No professional I know owns a D800 or 5Dmk3 uses a D3XXX or a Rebel as their backup camera. Where is the alternative? Fuji in particular has benefited from this niche, but I suspect Oly has done well too.
And much as I like my Fuji, a Canon professional would probably choose the product that was compatible with the same workflow and accessories that he or she already had - flash, remote, software, etc. That is, if such a product existed.
Is it the EOS M3? Not without an EVF a decent prime lens lineup, no. But it proves they can do it.
All metal, premium quality, $1200 + price bracket, high quality lens range, lightweight full-function flash units.
Perfect companion to a 5DS.
@J A C S
Where did you study physics?
Focal plane shutters don't produce as much vibration or stress as a bouncing mirror, and a shorter registration distance reduces the stress on the chassis from the lens mount.
They simply don't need to be as heavy. Why make them heavier than they need to be?
At least mirrorless cameras have styling. Not something I would attribute to a DSLR, unless you think a bar of soap is a style icon.
Really not sure what external shape or styling has to do with the technology or usability of a camera. What it proves is simply that CSC technology allows for more flexibility in terms of packaging.
I'm surprised you find a 25% decline in US DSLR shipments and a 37% decline in European DSLR shipments is nothing to worry about. If I were Canon or Nikon I would be extremely worried.
Worldwide, CSC penetration is 30% of the ILC market, mostly from small players who previously had minimal market share. If Canon or Nikon made a competitive CSC, the % would change dramatically, purely because of brand recognition.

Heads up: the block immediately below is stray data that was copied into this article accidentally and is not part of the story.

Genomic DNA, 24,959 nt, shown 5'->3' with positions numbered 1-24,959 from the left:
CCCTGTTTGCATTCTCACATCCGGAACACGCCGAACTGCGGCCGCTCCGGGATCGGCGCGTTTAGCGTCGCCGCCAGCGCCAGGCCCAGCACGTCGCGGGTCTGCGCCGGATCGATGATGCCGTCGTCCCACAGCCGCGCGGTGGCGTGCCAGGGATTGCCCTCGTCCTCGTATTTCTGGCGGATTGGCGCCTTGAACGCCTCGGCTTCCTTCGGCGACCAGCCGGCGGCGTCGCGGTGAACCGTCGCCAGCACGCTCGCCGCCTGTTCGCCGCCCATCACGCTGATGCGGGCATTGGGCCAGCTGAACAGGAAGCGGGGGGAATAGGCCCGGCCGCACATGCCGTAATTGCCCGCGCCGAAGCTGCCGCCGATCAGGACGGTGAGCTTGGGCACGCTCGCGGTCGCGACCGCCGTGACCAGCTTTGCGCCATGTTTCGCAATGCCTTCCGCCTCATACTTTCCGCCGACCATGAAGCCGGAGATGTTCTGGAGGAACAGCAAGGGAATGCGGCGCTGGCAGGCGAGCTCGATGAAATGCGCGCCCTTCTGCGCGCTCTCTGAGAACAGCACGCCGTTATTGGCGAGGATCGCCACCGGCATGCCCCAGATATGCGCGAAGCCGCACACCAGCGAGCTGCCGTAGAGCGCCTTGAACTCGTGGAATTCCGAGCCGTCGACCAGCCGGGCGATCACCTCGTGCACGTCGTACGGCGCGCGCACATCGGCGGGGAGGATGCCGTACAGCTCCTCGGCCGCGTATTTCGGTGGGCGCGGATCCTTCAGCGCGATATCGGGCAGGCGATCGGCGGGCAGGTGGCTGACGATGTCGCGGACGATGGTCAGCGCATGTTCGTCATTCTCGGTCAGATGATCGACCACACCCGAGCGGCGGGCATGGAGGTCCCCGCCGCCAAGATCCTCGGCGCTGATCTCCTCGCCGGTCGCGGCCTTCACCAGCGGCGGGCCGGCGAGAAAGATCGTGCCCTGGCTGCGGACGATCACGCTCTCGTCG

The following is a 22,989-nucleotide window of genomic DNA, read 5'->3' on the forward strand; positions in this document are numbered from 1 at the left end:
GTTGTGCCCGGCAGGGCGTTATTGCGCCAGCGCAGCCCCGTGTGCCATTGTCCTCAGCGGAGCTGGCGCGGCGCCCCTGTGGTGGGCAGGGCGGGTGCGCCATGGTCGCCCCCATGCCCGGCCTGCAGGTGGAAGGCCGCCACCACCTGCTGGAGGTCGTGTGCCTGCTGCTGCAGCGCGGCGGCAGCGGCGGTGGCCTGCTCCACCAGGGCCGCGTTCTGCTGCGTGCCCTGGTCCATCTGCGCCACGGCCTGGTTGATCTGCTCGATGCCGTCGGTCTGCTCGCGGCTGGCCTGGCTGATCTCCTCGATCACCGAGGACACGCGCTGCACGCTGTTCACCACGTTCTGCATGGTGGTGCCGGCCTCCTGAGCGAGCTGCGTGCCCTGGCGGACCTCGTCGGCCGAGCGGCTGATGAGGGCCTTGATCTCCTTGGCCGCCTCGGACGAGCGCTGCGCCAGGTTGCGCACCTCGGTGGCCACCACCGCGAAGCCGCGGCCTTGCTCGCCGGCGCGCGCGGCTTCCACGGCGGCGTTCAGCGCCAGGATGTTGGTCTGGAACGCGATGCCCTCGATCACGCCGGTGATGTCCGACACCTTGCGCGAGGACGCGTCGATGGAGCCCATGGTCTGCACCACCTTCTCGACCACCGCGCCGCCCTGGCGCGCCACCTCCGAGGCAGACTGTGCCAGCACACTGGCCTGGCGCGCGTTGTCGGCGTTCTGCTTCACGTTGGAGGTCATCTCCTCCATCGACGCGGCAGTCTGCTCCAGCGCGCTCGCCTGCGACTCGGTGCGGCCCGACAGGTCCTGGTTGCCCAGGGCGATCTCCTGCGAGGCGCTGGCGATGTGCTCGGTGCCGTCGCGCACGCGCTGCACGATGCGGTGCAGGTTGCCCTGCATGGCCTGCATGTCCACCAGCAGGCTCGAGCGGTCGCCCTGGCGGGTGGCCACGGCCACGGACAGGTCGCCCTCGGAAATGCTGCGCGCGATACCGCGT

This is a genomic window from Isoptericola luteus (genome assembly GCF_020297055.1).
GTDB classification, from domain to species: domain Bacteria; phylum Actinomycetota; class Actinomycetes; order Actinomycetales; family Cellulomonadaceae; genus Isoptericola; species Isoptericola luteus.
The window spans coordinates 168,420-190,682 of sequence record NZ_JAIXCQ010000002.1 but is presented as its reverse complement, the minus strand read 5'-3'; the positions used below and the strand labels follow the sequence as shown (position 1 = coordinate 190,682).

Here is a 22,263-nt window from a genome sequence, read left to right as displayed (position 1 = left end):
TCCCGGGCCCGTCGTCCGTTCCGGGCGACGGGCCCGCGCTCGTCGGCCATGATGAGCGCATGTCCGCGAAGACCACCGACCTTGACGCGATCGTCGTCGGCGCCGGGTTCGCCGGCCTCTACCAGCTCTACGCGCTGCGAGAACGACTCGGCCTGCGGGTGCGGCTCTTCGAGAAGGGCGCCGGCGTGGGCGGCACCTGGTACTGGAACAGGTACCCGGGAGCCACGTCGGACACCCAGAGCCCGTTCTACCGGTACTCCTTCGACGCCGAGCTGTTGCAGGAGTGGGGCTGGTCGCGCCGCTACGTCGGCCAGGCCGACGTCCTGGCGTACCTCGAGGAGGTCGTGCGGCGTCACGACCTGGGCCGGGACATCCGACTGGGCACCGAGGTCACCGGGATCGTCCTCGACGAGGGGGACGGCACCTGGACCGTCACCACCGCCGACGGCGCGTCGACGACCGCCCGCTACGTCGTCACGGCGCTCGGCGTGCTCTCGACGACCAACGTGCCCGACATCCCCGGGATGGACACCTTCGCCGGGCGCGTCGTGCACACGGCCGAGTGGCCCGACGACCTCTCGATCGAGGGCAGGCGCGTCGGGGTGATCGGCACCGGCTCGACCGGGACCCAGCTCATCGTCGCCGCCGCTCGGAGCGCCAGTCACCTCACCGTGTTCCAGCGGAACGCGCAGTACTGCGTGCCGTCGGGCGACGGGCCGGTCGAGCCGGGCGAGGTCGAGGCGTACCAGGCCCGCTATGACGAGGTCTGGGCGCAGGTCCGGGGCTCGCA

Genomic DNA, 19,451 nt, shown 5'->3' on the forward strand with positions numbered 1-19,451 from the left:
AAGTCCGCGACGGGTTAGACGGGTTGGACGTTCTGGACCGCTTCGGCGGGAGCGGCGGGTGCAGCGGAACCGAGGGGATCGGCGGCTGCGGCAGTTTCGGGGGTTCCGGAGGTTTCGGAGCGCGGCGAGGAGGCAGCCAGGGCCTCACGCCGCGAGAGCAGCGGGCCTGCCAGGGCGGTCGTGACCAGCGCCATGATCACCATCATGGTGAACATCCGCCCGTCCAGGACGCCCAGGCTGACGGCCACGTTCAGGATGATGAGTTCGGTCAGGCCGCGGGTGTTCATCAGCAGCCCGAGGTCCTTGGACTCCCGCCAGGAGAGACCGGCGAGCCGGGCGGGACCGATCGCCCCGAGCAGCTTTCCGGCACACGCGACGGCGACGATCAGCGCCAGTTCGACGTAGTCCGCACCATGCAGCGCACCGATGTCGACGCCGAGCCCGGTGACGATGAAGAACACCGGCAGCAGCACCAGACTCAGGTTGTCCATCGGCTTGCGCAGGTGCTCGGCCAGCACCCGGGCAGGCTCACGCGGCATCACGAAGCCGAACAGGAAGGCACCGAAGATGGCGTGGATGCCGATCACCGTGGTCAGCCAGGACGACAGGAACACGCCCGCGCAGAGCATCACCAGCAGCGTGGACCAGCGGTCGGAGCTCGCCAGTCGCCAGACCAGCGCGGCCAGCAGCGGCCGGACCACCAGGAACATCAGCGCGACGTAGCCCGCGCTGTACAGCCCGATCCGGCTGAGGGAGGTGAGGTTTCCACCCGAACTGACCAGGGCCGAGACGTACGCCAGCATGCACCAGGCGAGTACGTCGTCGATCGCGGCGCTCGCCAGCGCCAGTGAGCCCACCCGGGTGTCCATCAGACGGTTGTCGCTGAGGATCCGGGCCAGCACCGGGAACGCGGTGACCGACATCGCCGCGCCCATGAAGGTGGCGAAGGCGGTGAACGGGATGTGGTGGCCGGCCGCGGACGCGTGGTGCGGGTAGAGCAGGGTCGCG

You can only rely on brand name for so long. It cuts less ice in developing markets who don't have the legacy baggage, and Asia is now the largest single market.
Damn Fuji - keeps designing lenses I actually want. I'm running out of stuff to trade in....
Actually looks pretty nice. Lens looks a little chunky but its a small camera.
Now if they had a made it slightly larger with a built in EVF it would be well balanced. Yes, I know you can attach one but that makes things more of a pain than need be and it uses the hotshoe.
I don't understand the marketing decisions at all though.
Simple man: It's unbelivable the hate being spewed towards Canons decision to produce this camera. Certainly people realize not all cameras perform equally in all aspects. If this camera is not for you; merely pass along. Canon has an entire line up of cameras to choose from. Find the one that closely matches your requirements. Select it as your next camera.
Canon. The camera people who like options choose to use.
I did choose. I bought a Nikon.
(Sorry, couldn't resist. You really should get paid by Canon with a line like that).